HY235GC Half Unit
Modernity and the State in East Asia: China, Japan and Korea since 1840 (Spring Semester)
This information is for the 2020/21 session.
Dr Antony Best SAR 3.14
This course is available to General Course ‘Spring Semester’ students.
The course is concerned with providing a comparative political history of the major East Asian countries, China, Japan and Korea, in the period from the Chinese Civil War to the 1990s. The course concentrates on the aftermath of the Second World War for East Asia, studying the Chinese Civil War and the emergence of the People's Republic, the course and legacy of the US occupation of Japan and the formation of the two Koreas. The last part of the course covers the development of the People's Republic under Mao and Deng, the rise of Japan as an economic superpower the emergence of South Korea and Taiwan as economic powers, and the history of North Korea.
Students will engage with lecture content through recorded lectures and external content, as well as through live Q&A sessions.
Students will engage with class content in a variety of ways, including live sessions, small group meetings, asynchronous moodle posts, and short presentations.
This course has an online option in addition to being taught in the class room.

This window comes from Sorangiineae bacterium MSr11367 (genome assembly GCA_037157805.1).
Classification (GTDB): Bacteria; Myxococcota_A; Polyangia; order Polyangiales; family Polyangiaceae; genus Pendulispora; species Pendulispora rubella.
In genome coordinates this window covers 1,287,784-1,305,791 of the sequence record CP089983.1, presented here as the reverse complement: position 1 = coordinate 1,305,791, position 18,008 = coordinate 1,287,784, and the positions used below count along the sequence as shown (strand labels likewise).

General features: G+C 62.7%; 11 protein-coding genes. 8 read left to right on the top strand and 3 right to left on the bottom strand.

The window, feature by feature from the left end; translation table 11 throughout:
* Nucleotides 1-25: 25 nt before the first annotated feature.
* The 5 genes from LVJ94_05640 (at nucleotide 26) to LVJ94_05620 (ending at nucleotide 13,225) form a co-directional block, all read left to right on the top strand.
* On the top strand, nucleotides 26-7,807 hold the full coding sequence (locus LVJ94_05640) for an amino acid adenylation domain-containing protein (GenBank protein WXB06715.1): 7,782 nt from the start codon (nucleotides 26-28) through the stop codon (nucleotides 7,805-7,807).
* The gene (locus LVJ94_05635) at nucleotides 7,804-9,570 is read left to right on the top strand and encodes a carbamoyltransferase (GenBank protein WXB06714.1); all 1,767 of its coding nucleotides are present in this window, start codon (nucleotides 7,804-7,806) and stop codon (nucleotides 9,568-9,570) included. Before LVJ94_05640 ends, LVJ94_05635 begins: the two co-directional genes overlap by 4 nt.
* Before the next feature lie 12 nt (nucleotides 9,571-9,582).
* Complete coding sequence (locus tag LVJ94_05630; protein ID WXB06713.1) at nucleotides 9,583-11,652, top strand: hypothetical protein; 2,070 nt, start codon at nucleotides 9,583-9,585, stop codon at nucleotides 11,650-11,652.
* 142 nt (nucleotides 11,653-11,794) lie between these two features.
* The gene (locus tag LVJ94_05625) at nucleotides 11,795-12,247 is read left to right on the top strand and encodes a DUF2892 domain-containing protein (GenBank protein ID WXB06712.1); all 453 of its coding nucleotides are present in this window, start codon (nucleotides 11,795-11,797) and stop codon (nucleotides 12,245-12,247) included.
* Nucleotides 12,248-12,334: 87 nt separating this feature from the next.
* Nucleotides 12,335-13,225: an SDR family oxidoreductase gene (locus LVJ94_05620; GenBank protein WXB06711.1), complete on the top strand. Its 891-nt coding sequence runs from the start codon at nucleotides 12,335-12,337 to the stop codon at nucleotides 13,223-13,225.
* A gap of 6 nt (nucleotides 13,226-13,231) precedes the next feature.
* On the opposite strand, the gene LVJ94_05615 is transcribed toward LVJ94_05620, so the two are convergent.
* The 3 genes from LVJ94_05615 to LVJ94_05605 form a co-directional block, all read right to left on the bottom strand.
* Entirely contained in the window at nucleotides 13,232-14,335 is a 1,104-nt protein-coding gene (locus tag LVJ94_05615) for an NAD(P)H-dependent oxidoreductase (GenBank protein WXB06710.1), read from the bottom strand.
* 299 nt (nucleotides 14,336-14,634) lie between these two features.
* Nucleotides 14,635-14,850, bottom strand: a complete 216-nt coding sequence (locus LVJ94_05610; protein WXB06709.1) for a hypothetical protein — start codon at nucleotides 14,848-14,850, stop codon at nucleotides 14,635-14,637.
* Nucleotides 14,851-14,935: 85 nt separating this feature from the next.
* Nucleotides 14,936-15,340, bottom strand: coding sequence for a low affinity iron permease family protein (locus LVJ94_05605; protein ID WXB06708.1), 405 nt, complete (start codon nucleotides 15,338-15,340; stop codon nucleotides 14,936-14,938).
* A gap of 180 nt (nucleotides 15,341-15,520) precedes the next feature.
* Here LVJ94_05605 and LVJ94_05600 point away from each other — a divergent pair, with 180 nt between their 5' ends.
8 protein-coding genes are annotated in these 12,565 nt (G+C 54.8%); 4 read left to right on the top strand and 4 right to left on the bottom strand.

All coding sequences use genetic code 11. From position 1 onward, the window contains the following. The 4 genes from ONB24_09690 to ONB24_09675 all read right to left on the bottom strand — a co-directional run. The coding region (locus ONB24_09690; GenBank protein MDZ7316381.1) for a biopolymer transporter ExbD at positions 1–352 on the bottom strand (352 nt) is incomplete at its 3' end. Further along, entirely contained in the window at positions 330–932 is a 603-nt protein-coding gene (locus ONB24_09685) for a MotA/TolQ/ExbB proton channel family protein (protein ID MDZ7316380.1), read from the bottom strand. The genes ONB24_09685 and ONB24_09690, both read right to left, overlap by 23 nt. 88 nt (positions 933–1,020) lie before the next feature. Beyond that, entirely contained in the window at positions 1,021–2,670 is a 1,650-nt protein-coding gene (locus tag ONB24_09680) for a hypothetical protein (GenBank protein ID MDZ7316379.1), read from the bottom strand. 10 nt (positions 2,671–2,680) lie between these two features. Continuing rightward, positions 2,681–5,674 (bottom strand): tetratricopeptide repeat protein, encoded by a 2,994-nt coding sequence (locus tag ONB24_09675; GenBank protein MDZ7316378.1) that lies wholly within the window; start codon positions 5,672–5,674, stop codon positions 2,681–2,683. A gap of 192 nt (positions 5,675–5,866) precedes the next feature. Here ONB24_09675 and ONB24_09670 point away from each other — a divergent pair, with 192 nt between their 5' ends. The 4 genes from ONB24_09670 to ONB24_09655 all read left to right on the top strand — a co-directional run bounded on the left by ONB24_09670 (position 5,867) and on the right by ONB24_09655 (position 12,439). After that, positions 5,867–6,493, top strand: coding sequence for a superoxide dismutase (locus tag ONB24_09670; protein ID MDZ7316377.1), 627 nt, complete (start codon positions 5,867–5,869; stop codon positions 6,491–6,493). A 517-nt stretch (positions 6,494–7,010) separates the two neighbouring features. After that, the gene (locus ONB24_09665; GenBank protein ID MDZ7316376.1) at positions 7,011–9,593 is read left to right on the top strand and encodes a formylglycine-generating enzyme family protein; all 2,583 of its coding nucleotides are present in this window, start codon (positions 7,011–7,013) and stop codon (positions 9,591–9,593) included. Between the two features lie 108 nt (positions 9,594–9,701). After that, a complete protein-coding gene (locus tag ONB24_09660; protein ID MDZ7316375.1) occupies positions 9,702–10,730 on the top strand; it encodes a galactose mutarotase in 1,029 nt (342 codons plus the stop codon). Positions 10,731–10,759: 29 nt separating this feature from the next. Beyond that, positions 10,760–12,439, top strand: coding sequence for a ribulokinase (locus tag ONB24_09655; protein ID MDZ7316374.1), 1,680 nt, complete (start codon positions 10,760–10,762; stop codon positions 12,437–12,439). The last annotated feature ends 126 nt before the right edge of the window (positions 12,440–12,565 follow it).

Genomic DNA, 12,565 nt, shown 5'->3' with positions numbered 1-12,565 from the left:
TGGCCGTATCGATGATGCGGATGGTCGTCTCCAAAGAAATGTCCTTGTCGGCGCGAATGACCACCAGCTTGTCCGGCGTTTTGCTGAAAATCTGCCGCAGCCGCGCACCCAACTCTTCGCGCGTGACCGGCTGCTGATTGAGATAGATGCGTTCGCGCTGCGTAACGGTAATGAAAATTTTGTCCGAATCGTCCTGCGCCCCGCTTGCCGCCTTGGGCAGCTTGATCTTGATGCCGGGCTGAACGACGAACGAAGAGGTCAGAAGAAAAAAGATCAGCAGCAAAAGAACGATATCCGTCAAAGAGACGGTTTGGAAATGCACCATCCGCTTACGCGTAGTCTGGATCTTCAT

Students on this course will have a reading week in Week 6 of the Lent term.
Students will be required to submit two 2000-word essays.
A detailed reading list will be issued at the start of the course, but the following survey texts are essential: W G Beasley, The Rise of Modern Japan; P Duus (Ed), The Cambridge History of Japan: The Twentieth Century; L Eastman (Ed), The Nationalist Era in China, 1927-1949; J L McLain, Japan: A Modern History; R MacFarquhar (Ed), The Politics of China, 1949-1989; A Buzo, The Making of Modern Korea; J Spence, The Search for Modern China.
Take-home assessment (100%) in the ST.
Important information in response to COVID-19
Please note that during 2020/21 academic year some variation to teaching and learning activities may be required to respond to changes in public health advice and/or to account for the situation of students in attendance on campus and those studying online during the early part of the academic year. For assessment, this may involve changes to mode of delivery and/or the format or weighting of assessments. Changes will only be made if required and students will be notified about any changes to teaching or assessment plans at the earliest opportunity.
Department: International History
Total students 2019/20: Unavailable
Average class size 2019/20: Unavailable
Capped 2019/20: No
Value: Half Unit
Personal development skills
- Team working
- Problem solving
- Application of information skills
- Specialist skills